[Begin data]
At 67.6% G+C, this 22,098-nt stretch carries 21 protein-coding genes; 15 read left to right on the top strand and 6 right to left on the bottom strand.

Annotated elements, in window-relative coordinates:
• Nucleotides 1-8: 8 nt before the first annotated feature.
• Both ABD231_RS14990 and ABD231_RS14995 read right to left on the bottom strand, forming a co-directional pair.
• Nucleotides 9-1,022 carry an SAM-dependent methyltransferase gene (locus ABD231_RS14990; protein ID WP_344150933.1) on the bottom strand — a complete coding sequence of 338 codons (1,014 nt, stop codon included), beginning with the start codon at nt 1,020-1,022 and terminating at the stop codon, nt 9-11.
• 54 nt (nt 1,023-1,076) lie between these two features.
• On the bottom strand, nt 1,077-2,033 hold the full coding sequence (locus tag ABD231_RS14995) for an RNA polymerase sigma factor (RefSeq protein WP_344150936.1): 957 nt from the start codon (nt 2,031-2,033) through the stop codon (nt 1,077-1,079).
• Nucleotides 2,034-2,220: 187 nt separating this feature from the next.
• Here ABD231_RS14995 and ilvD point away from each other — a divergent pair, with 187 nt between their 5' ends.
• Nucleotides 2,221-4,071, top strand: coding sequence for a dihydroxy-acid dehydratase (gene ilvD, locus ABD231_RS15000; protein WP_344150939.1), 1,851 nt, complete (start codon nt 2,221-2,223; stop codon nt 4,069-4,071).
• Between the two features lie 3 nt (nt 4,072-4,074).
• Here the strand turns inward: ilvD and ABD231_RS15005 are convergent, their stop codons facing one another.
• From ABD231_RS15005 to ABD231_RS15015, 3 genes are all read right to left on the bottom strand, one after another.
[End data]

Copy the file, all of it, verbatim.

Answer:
At 67.6% G+C, this 22,098-nt stretch carries 21 protein-coding genes; 15 read left to right on the top strand and 6 right to left on the bottom strand.

Annotated elements, in window-relative coordinates:
• Nucleotides 1-8: 8 nt before the first annotated feature.
• Both ABD231_RS14990 and ABD231_RS14995 read right to left on the bottom strand, forming a co-directional pair.
• Nucleotides 9-1,022 carry an SAM-dependent methyltransferase gene (locus ABD231_RS14990; protein ID WP_344150933.1) on the bottom strand — a complete coding sequence of 338 codons (1,014 nt, stop codon included), beginning with the start codon at nt 1,020-1,022 and terminating at the stop codon, nt 9-11.
• 54 nt (nt 1,023-1,076) lie between these two features.
• On the bottom strand, nt 1,077-2,033 hold the full coding sequence (locus tag ABD231_RS14995) for an RNA polymerase sigma factor (RefSeq protein WP_344150936.1): 957 nt from the start codon (nt 2,031-2,033) through the stop codon (nt 1,077-1,079).
• Nucleotides 2,034-2,220: 187 nt separating this feature from the next.
• Here ABD231_RS14995 and ilvD point away from each other — a divergent pair, with 187 nt between their 5' ends.
• Nucleotides 2,221-4,071, top strand: coding sequence for a dihydroxy-acid dehydratase (gene ilvD, locus ABD231_RS15000; protein WP_344150939.1), 1,851 nt, complete (start codon nt 2,221-2,223; stop codon nt 4,069-4,071).
• Between the two features lie 3 nt (nt 4,072-4,074).
• Here the strand turns inward: ilvD and ABD231_RS15005 are convergent, their stop codons facing one another.
• From ABD231_RS15005 to ABD231_RS15015, 3 genes are all read right to left on the bottom strand, one after another.